Clothes Make the Movement

Photo credit: Helga Tawil-Souri

Clothing, among other things, was a subject of close scrutiny last week over at In Media Res, a Media Commons forum that brings together media scholars to curate videos or images and to present commentary on the theme, “Assessing the Occupy Wall Street Movement.”

Elspeth Van Veeren examines how clothing maps the subject positions of bodies congregated at public protest sites:

Dress renders [the protestors, bankers and police] both highly visible (sometimes international) and enables the embodiment of these subject positions, so that any business suit becomes a visual metaphor for Wall Street or any mask becomes an anarchist. Dress enables a mapping to take place between bodies and subjects, reducing individuals to ‘bad cops’, ‘dirty hippies’, or ‘fat cats’. Dress functions both symbolically, and as a shifting signifier. It enables, like photographs, a shorthand form of politics; a framing device that may both enable and restrain certain forms of political engagement. It produces logics or common sense of the different competing narratives of the protest, including who instigates violence and the legitimacy of their competing positions whilst eliding other aspects (such as diversity within groups).

Photo credit: Helga Tawil-Souri

Specifically, Helga Tawil-Souri notes the presence of the kuffiyeh at OWS protests and ponders the connection between the movements in New York and Palestine. Once an international icon of the Palestinian struggle and now largely a hipster fashion accessory in the United States, Tawil-Souri considers how the kuffiyeh registers the movements’ asymmetries of power and the complex politics of visibility:

If the kuffiyeh increasingly seems a symbol of the de-politicization of Palestinian culture, then the posters attempt more explicit connections. But these underscore pitfalls in the semantics of OWS. The conflict is turned upside-down: occupation is what the Israeli military does, wearing kuffiyehs and demonstrating in the streets is what Palestinians do. Second, the term’s colonial-military roots denotes control of territory by a hostile army (think Nazi occupation of Poland, Soviet Occupation of Afghanistan, US occupation of Iraq). In OWS terminology, it is the reverse. Yet, OWS draws on another aspect of Palestinian politics: mobilization onto streets, attempting to gain public attention, using space in defiance of authority (whether governmental, military, or economic) also defined the First Intifada.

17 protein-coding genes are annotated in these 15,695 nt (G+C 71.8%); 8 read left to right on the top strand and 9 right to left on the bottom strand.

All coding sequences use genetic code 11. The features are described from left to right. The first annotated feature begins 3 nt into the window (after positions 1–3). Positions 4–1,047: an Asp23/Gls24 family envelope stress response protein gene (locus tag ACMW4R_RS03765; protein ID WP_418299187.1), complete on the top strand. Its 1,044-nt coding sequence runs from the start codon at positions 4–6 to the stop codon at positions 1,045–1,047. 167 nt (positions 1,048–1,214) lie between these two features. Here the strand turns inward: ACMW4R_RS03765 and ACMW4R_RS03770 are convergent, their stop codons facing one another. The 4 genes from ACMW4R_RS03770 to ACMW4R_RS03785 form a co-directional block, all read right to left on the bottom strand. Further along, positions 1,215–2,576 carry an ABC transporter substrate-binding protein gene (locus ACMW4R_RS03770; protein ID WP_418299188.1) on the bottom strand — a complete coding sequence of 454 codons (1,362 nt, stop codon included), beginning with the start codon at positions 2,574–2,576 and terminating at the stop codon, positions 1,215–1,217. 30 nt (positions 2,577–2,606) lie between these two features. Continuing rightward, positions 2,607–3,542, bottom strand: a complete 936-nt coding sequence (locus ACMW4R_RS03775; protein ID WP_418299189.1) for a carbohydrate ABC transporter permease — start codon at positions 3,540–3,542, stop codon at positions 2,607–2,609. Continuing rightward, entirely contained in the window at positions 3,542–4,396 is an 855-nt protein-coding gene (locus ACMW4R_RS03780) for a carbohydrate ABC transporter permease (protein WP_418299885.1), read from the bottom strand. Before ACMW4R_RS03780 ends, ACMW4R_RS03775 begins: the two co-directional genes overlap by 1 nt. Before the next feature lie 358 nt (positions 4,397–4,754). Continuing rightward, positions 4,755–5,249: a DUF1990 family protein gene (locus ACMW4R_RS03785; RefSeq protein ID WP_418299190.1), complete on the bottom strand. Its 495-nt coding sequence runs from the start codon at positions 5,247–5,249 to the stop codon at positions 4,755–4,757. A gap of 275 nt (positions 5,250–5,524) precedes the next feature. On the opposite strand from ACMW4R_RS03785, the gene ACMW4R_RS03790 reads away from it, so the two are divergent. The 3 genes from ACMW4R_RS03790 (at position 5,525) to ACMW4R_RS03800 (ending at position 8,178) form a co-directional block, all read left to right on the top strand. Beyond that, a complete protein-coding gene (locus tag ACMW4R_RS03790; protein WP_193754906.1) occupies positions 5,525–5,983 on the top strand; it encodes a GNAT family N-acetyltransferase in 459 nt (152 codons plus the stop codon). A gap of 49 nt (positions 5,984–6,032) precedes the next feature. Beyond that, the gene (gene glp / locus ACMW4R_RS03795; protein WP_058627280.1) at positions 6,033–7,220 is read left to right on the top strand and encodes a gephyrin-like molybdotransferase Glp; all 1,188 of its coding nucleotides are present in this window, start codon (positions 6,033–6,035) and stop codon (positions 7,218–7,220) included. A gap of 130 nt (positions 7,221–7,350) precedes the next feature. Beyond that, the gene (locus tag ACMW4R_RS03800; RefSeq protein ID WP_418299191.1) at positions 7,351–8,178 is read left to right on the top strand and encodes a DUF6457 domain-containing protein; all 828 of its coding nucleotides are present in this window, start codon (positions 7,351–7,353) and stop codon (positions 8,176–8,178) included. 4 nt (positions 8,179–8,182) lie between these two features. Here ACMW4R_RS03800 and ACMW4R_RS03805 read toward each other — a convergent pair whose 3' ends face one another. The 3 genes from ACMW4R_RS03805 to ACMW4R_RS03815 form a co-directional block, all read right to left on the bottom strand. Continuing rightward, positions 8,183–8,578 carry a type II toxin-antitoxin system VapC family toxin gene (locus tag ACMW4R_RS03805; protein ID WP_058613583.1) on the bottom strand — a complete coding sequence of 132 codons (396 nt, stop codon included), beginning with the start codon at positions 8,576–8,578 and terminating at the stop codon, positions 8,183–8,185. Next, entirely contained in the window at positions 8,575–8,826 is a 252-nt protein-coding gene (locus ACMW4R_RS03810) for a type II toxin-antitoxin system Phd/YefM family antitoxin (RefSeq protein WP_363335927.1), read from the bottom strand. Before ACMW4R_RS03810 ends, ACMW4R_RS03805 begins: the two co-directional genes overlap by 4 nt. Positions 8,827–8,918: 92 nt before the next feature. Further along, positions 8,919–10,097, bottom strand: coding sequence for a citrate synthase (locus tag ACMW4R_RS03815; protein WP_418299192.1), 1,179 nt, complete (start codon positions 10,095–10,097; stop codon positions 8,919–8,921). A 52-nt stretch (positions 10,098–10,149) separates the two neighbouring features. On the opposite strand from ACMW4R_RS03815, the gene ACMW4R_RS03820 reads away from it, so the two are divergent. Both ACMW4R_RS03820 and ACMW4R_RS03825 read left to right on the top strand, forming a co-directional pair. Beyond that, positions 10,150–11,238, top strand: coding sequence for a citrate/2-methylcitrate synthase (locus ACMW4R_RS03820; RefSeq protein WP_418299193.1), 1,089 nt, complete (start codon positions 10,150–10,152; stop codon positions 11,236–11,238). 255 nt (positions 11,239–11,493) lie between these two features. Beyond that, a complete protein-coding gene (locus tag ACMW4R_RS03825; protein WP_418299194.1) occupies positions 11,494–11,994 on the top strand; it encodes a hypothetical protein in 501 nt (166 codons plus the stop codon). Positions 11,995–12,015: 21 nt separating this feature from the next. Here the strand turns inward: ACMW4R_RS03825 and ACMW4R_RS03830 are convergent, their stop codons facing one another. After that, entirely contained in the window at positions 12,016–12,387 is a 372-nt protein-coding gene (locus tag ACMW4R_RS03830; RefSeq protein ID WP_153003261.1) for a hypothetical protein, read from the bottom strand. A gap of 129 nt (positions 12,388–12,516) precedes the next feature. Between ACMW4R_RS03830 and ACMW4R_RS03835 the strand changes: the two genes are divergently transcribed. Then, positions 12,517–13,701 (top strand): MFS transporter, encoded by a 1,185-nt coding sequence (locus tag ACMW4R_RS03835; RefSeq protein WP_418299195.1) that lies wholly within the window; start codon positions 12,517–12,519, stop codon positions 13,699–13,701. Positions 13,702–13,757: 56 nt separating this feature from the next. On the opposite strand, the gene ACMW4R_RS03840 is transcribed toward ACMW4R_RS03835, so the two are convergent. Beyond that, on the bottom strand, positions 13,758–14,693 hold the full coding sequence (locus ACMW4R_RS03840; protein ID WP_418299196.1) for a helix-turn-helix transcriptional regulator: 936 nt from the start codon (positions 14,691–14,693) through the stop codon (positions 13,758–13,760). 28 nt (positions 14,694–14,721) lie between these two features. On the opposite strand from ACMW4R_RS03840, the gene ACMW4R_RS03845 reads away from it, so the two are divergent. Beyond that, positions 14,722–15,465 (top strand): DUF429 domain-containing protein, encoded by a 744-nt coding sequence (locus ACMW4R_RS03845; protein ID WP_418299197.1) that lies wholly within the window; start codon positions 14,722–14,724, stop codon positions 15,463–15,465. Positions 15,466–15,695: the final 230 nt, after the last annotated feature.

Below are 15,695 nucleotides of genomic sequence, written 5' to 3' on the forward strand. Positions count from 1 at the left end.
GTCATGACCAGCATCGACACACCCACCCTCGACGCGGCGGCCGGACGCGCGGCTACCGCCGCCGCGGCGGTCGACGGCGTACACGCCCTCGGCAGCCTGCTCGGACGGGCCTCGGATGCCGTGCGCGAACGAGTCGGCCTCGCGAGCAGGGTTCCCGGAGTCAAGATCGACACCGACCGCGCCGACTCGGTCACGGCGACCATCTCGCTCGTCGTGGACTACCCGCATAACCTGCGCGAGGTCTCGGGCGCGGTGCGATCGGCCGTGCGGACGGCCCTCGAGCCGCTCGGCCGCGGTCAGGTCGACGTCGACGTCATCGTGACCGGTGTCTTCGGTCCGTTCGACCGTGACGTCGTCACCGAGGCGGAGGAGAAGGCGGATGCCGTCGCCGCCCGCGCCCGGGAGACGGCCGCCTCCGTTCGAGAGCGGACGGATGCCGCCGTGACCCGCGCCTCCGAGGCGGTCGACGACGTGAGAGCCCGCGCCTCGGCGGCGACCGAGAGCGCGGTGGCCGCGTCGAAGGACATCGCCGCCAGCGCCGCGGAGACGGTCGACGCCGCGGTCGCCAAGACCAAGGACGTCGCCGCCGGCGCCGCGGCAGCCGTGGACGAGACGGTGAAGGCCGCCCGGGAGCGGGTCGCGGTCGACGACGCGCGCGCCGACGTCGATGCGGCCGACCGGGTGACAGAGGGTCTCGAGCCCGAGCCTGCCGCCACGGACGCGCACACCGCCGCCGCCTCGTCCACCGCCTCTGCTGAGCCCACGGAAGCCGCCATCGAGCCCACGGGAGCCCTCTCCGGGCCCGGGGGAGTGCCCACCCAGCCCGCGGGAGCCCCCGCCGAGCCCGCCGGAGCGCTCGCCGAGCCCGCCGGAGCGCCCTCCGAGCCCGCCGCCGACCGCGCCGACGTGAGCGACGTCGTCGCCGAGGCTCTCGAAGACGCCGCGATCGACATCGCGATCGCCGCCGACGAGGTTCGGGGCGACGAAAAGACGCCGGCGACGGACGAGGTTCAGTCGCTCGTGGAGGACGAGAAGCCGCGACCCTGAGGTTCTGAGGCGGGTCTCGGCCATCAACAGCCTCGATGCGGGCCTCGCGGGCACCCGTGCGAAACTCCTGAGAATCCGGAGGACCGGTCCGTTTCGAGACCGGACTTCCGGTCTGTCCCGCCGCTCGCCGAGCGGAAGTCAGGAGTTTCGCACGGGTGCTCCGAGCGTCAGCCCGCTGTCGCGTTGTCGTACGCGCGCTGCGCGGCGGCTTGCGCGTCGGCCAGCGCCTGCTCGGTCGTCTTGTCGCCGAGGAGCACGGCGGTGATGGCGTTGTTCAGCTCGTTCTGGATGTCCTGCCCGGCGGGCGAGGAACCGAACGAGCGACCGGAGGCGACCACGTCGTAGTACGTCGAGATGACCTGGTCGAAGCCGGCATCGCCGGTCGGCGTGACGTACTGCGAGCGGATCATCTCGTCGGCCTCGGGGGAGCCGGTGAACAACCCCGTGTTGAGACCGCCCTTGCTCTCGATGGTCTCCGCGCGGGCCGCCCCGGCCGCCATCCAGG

The Palestinian connection of these symbols and words however highlights a more problematic political-cultural quagmire. As Rachel Ray discovered when an advertisement in which she wore a “terrorist scarf” was never aired: anything to do with Palestinians and Arabs is often hounded on as “anti-Israeli” and subsequently (often faultily) deligitimized [sic] as anti-Semitic. Second, coopting from the less-powerful seldom changes the realities on the ground for those very people. Palestinians have known this for decades: there is a contradiction that comes with visibility. The more traction symbols get, the less they mean.

Read their articles in full and participate in the conversation at In Media Res. Other topics discussed include: Kevin Howley’s analysis of the treatment of “dissident political views” in network news programs compared with those of public television and independent media outlets; Edward D. Miller’s analysis on the “mic check as a performative utterance”; and Sheila A. Brennan and Sharon M. Leon’s introduction of the Roy Rosenzweig Center’s #OccupyArchive project.

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